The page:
This year's IFSEC International show in London will provide a reflection of the physical security industry's rapid growth, especially in the video sector, says one industry observer who is also a speaker at the show, coming up 16-18 June.
“If we look at the overall trend, it is no surprise to anyone that IP is driving the growth and the future of the security business,” says Jim McHale, managing director of research company Memoori, and a speaker at IFSEC.
Security industry estimates
Memoori's latest report on the security industry estimates a total worldwide market value of $25 billion, showing a growth rate of 7.5% in 2014. “The market is being driven by what’s happening in video,” says McHale. “The three main drivers for growth are IP video networks, higher demand from Asia, and greater success in selling into vertical markets such as transport, retail, healthcare and education.”
According to Memoori, video accounts for approximately 53% of the total market at $13.5 billion, access control takes a 23% share at $5.6 billion, and intruder alarms at $6.2 billion take a 24% share. The developed markets of North America and the EU are losing market share to Asia – in particular China – which will be the largest single market by the end of this decade.
"The market is being driven by what’s happening in video. The three main drivers for growth are IP video networks, higher demand from Asia, and greater success in selling into vertical markets such as transport, retail, healthcare and education"
Security systems for greater business value
The use of security systems and the position security has in an organisation is also affecting buying trends, says McHale. “Security should be more than just a cost centre; it should be adding value to the business by optimising processes. This will require a fundamental change in perspective from both end users and suppliers and a greater understanding of how security will fit into the wider Internet of Things in both cities and buildings. I expect to see more integration of systems at IFSEC this year.”
This move to optimise systems beyond security is not a quick process. “I don’t think we’ve reached the point yet where your average security manager is really thinking about how they can use their system to optimise business processes. But there are early adaptors such as data analytics in retail, people counting and heat-mapping, giving valuable insights into the retail environment.”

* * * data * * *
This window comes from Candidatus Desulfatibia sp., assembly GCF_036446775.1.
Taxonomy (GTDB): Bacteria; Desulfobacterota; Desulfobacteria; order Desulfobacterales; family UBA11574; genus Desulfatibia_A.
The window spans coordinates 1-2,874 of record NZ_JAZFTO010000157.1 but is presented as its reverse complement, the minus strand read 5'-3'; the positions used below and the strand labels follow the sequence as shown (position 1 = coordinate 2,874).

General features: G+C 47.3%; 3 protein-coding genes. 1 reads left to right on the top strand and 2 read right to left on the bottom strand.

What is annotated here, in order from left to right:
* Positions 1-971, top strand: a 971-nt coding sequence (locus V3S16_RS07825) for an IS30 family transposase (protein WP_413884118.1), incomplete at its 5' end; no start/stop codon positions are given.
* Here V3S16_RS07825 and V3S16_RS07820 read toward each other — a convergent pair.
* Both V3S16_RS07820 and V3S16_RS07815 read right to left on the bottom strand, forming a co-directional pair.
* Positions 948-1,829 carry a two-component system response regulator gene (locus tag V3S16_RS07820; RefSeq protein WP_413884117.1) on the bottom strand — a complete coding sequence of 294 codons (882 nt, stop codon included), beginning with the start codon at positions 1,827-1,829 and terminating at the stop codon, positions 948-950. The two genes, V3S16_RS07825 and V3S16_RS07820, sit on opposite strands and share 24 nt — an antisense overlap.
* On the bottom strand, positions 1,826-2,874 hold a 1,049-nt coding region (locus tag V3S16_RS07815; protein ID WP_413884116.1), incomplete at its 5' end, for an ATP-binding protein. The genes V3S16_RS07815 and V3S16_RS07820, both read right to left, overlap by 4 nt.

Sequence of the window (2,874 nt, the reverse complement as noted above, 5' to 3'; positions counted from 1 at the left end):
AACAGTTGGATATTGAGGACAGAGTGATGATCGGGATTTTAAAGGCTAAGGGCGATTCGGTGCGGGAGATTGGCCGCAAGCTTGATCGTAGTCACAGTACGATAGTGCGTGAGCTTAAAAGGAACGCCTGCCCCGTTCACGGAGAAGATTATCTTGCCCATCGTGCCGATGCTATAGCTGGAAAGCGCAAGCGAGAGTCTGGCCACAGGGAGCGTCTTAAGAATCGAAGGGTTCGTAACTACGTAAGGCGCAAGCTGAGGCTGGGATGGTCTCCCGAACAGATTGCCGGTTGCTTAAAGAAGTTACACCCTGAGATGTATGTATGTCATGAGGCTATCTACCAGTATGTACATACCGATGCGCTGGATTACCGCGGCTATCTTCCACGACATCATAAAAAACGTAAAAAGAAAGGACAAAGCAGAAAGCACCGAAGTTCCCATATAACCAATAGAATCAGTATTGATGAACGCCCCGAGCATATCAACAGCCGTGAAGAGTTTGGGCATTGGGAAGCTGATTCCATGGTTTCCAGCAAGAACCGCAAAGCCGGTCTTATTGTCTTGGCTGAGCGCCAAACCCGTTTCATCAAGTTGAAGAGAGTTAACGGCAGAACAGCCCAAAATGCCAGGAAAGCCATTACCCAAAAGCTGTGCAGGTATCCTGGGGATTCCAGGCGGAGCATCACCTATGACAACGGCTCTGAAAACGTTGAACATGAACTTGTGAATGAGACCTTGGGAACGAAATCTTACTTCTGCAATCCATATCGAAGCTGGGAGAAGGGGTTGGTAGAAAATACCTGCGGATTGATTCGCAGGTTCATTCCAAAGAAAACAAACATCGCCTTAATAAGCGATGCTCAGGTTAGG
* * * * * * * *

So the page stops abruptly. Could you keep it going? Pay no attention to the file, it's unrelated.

High growth in Asia
Moving to an international context, McHale sees strong growth in Asia and expects this to be reflected in a larger representation of Asian companies at IFSEC, especially video surveillance companies. They have done very well in their domestic markets but are looking to grow in Europe and North America.
Like the rest of the security industry, intruder alarms are also following the trend towards IP. “There is a trend across the whole security business towards IP. With a 24% share of the total security market, intruder alarms are still a significant share of the business but the sector is not growing as fast as the others.”
As far as the surveillance sector is concerned, growth through innovation has come from "middle market" players – such as Avigilon and Axis Communications – rather than the major conglomerates, which have seen a decline in their share of the product market.
The developed markets of North America and the EU are losing market share to Asia – in particular China – which will be the largest single market by the end of this decade.
“Are the major conglomerates losing interest in the security market?” asks McHale, citing the sale of Siemens’ security products business to Vanderbilt and Ingersoll Rand’s spinoff of Allegion. Most conglomerates have made major acquisitions in their other businesses and they have significant cash reserves on their balance sheets. In contrast, Canon is now showing serious interest in video surveillance with its acquisitions of Axis Communications and Milestone Systems.
“Security manufacturers now need to look towards the Internet of Things and understand how and why their products / services will fit into this new world of ubiquitous sensor networks,” concludes McHale.